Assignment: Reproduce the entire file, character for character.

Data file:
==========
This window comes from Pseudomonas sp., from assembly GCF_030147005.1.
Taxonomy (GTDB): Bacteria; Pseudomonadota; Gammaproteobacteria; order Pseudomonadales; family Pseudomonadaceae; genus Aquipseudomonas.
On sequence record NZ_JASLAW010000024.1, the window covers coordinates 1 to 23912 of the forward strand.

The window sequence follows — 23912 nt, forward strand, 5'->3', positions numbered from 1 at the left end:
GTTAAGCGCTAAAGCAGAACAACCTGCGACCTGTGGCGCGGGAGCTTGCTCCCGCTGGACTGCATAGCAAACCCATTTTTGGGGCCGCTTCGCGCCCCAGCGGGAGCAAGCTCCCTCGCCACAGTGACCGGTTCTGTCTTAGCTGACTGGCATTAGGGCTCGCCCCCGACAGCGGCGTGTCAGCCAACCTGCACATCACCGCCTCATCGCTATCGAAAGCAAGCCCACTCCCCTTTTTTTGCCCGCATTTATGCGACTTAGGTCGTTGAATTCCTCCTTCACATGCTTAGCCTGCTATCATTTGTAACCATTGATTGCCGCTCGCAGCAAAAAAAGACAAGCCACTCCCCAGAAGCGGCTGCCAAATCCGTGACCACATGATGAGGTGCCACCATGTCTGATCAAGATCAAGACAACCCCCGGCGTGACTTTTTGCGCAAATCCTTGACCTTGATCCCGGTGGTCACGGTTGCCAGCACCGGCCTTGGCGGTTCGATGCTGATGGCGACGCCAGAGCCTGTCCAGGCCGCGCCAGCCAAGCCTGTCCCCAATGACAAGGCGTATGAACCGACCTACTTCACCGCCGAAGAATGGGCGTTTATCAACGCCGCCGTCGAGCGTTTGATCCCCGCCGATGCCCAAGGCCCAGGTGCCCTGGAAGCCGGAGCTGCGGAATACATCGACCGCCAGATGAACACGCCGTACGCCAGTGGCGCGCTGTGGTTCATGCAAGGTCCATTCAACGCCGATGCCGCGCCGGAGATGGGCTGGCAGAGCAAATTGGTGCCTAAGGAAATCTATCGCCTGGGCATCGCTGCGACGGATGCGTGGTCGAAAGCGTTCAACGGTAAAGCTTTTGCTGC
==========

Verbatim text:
This window comes from Pseudomonas sp., from assembly GCF_030147005.1.
Taxonomy (GTDB): Bacteria; Pseudomonadota; Gammaproteobacteria; order Pseudomonadales; family Pseudomonadaceae; genus Aquipseudomonas.
On sequence record NZ_JASLAW010000024.1, the window covers coordinates 1 to 23912 of the forward strand.

The window sequence follows — 23912 nt, forward strand, 5'->3', positions numbered from 1 at the left end:
GTTAAGCGCTAAAGCAGAACAACCTGCGACCTGTGGCGCGGGAGCTTGCTCCCGCTGGACTGCATAGCAAACCCATTTTTGGGGCCGCTTCGCGCCCCAGCGGGAGCAAGCTCCCTCGCCACAGTGACCGGTTCTGTCTTAGCTGACTGGCATTAGGGCTCGCCCCCGACAGCGGCGTGTCAGCCAACCTGCACATCACCGCCTCATCGCTATCGAAAGCAAGCCCACTCCCCTTTTTTTGCCCGCATTTATGCGACTTAGGTCGTTGAATTCCTCCTTCACATGCTTAGCCTGCTATCATTTGTAACCATTGATTGCCGCTCGCAGCAAAAAAAGACAAGCCACTCCCCAGAAGCGGCTGCCAAATCCGTGACCACATGATGAGGTGCCACCATGTCTGATCAAGATCAAGACAACCCCCGGCGTGACTTTTTGCGCAAATCCTTGACCTTGATCCCGGTGGTCACGGTTGCCAGCACCGGCCTTGGCGGTTCGATGCTGATGGCGACGCCAGAGCCTGTCCAGGCCGCGCCAGCCAAGCCTGTCCCCAATGACAAGGCGTATGAACCGACCTACTTCACCGCCGAAGAATGGGCGTTTATCAACGCCGCCGTCGAGCGTTTGATCCCCGCCGATGCCCAAGGCCCAGGTGCCCTGGAAGCCGGAGCTGCGGAATACATCGACCGCCAGATGAACACGCCGTACGCCAGTGGCGCGCTGTGGTTCATGCAAGGTCCATTCAACGCCGATGCCGCGCCGGAGATGGGCTGGCAGAGCAAATTGGTGCCTAAGGAAATCTATCGCCTGGGCATCGCTGCGACGGATGCGTGGTCGAAAGCGTTCAACGGTAAAGCTTTTGCTGC